There’s something plaguing baby boomers. Yet, it’s not the disease you might expect. Rather, death rates from alcohol and painkiller abuse are higher than ever among seniors. Though we often think that those over 60 are not at risk for drug addiction, new evidence suggests the opposite. Here’s why alcohol is killing baby boomers while cannabis heals.
According to a piece by Daily Mail, Alcohol consumption among baby boomers is rising. Between 1992 and 2006, rates of weekly alcohol use grew by 85% in those aged 45 to 64. In the UK, alcohol-related hospital admissions rose faster in baby boomers than any other generation.
Between 2001 and 2006, alcohol-related deaths increased by 150% in men ages 70 to 74 and 80 to 84. In other age groups, alcohol-related harms have declined.
To top things off, the rates of individuals over 60 being treated for alcohol-related mental health issues is also increasing. In fact, alcohol abuse related mental health ailments now exceed liver disease in the boomer age group. More boomers are also abusing painkillers and prescription drugs more than ever before.
This is not down to demographics: this increase in alcohol-related admissions and deaths far outstrips the actual rise in numbers of older people over the same time frames. – Tony Rao, Daily Mail
The Daily Mail cited that cannabis rates are also rising among boomers. But, is the herb associated with the same harms? Not quite. States that allow either medical cannabis use have decreased death rates from painkiller abuse by 25%. This is significant, as overdose deaths are increasing among boomers. According to the CDC, between 1990 and 2010, the overdose rates in those 45 to 60 increased 11-fold.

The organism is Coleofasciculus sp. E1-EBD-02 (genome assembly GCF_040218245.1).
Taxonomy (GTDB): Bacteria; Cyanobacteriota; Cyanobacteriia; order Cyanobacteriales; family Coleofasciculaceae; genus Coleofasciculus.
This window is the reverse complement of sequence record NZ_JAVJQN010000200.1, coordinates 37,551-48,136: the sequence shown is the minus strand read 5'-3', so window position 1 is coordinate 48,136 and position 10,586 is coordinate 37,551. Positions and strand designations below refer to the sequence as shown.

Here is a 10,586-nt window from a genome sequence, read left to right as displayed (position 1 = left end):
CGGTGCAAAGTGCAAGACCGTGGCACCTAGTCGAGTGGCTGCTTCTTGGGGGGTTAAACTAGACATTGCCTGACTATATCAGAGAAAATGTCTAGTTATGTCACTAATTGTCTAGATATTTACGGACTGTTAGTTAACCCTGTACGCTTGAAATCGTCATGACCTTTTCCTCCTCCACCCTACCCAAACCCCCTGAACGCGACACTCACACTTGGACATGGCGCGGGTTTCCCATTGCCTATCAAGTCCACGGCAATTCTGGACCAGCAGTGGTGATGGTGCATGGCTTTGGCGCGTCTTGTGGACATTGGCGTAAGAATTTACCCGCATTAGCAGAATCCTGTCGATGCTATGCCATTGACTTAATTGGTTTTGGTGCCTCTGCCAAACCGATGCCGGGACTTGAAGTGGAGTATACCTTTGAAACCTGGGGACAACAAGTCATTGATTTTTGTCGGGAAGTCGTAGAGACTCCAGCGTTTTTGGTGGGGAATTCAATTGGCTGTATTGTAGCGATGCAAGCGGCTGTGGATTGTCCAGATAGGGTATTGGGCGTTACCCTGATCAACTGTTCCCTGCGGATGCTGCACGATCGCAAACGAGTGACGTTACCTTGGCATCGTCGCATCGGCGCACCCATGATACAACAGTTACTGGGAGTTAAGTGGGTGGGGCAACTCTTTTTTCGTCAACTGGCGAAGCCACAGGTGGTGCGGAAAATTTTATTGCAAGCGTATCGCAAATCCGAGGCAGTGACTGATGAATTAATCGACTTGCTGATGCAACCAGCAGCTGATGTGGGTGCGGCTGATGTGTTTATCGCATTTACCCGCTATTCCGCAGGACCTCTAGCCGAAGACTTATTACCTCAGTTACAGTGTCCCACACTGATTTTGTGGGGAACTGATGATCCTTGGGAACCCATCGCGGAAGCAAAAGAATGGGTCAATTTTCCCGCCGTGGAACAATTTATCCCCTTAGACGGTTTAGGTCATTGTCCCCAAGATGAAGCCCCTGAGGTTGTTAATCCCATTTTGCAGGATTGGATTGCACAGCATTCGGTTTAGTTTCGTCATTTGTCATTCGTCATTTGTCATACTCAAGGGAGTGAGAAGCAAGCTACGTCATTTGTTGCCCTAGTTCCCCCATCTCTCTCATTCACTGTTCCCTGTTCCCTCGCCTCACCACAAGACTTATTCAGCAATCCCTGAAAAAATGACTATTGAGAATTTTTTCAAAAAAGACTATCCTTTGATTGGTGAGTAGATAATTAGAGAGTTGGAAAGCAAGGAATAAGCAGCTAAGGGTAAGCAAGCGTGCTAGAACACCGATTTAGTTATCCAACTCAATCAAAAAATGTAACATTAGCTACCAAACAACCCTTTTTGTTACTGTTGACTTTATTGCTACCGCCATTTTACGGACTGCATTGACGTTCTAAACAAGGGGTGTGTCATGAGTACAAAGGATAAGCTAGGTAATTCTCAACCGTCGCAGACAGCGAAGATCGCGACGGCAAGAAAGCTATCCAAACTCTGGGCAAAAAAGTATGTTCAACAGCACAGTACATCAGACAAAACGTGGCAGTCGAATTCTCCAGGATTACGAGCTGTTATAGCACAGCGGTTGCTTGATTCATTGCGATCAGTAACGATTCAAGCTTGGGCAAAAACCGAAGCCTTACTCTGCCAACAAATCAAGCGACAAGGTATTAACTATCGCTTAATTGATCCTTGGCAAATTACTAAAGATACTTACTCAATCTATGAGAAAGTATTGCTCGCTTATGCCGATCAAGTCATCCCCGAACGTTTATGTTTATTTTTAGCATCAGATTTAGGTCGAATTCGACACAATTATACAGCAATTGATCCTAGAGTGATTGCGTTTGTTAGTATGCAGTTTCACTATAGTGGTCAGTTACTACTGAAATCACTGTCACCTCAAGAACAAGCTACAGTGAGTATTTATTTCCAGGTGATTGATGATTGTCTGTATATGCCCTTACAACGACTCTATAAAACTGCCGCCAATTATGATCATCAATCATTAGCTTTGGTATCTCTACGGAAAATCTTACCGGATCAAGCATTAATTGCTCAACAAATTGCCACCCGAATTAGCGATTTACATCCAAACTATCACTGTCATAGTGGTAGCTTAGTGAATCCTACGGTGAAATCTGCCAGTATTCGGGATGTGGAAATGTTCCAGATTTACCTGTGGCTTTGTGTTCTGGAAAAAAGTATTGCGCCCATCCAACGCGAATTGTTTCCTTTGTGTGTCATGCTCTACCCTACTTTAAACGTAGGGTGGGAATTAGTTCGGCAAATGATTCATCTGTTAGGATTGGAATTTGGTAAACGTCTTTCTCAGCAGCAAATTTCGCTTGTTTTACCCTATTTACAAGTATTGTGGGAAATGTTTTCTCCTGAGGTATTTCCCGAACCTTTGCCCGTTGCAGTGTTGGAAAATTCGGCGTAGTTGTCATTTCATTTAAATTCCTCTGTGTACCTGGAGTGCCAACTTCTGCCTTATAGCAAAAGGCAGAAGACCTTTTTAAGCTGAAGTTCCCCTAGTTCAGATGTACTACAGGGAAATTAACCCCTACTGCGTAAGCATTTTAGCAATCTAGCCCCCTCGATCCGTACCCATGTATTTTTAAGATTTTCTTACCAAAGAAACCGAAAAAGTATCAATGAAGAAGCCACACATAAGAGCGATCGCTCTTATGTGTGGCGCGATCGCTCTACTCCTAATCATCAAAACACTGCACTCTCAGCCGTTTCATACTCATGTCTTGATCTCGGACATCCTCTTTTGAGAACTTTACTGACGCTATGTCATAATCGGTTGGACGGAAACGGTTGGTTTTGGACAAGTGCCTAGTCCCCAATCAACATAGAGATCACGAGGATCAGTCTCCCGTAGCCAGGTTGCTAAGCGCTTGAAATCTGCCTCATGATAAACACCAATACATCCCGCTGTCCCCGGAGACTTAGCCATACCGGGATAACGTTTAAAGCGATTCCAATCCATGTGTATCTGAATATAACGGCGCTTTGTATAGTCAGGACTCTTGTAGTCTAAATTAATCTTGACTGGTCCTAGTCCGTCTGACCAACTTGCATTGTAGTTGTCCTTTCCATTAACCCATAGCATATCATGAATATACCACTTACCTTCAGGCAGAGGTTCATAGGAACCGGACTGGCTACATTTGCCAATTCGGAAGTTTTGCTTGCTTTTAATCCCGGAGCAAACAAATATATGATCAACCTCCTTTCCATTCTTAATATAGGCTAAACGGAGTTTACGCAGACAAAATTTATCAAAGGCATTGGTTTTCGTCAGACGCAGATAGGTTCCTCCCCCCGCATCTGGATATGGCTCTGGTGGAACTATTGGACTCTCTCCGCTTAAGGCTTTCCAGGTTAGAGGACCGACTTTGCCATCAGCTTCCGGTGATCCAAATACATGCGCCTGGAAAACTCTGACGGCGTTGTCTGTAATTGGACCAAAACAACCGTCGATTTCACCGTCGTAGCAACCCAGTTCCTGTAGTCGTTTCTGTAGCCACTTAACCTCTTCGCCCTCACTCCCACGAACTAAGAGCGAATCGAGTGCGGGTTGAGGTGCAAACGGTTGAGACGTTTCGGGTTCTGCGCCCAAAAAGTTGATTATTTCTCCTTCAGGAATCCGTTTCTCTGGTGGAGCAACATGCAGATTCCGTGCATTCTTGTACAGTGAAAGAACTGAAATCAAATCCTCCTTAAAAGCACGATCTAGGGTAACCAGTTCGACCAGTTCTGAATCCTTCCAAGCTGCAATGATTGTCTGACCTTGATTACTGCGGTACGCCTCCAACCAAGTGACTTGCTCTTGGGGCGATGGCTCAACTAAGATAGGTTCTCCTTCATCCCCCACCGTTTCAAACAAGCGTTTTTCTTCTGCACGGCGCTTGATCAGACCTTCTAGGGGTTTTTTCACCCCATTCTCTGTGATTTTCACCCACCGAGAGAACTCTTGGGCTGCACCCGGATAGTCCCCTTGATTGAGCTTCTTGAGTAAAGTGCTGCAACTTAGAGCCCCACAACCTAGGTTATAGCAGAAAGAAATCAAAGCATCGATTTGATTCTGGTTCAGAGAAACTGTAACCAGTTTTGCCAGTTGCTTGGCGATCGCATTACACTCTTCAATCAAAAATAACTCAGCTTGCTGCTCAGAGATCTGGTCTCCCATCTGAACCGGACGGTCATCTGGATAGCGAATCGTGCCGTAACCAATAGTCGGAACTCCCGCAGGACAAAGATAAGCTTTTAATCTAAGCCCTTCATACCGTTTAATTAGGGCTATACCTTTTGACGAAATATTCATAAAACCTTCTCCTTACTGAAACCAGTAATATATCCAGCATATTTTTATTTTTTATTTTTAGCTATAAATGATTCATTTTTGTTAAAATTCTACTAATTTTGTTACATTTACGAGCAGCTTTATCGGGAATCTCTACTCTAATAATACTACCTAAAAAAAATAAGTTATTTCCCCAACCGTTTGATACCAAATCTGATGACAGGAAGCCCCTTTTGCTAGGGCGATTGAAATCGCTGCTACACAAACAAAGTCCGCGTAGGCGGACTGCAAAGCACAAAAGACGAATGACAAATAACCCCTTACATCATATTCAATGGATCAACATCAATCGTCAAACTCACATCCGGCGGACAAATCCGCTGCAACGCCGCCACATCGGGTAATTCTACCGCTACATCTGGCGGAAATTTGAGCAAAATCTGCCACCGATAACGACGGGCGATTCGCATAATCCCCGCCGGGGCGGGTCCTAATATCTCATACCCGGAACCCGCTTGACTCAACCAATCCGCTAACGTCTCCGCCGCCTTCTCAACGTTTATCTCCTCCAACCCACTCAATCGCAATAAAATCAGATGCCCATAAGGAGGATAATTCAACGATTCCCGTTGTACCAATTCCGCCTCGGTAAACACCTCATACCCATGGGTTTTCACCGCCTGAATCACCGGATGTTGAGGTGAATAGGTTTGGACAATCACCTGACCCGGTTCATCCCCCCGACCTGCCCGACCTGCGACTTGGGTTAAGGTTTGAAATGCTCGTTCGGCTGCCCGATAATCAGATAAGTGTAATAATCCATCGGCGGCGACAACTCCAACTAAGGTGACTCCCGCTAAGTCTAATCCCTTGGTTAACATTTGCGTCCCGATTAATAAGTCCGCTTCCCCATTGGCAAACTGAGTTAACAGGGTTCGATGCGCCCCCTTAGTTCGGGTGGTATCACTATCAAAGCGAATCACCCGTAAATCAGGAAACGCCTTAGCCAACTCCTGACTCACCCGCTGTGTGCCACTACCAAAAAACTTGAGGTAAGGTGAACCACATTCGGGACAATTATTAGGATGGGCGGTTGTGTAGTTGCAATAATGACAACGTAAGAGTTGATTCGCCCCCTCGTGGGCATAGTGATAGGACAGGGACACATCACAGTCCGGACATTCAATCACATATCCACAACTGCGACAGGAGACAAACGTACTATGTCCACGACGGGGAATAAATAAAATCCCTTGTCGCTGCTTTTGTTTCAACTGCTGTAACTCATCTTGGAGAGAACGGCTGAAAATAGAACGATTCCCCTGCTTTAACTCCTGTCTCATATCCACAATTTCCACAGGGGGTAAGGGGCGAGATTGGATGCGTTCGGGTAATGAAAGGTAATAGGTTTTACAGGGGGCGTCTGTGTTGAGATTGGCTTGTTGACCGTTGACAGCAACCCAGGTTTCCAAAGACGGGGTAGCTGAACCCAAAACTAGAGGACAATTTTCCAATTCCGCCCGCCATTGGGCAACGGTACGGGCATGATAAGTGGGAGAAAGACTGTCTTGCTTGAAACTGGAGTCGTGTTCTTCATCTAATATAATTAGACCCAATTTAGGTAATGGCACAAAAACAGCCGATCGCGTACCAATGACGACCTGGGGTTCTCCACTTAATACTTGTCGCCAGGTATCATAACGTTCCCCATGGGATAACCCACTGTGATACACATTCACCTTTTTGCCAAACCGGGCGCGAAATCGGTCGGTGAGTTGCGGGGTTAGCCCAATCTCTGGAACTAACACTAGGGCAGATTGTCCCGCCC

Wilson Compton, the Deputy Director of the National Institue on Drug Abuse (NIDA) had this to say about the increase:
Generally, we thought of older individuals as not having a risk for drug abuse and drug addiction. As the baby boomers have aged and brought their habits with them into middle age, and now into older adult groups, we are seeing marked increases in overdose deaths. -Dr. Compton
Cannabis is known to lower rates of prescription drug abuse, a baby boomer killer on the rise. The herb may also be successful in helping alcoholics stave off addiction. In a survey of over 350 patients near Berkely, California, 50% of respondents reported that they substitute cannabis for alcohol. 75% reported that they swap out prescription drugs for the herb.
This study was then replicated in 400 Canadian patients, then 100 Canadian patients and all studies found similar results. These findings led the study authors to conclude that cannabis as a substitution for alcohol and hard drugs can be considered as a harms reduction approach to addiction and drug abuse.
The herb is also non-toxic. There has yet to be a single death from a cannabis overdose.
Cannabis has a high safety margin and is even linked to health improvements. For example, Natural News reports that cannabis can “switch off” the Id-1 gene. This gene is associated with cancer development.
Plus, the herb eases chronic stress and depression, which may be two reasons boomers turn to harder drugs in the first place.
All in all, boomers may be turning to the wrong substances if they hope to prolong their lives. Both alcohol and pain medications can have lethal consequences. Cannabis, however, is not associated significant long-term harm. In fact, the plant may have the opposite effect when it comes to diseases of aging.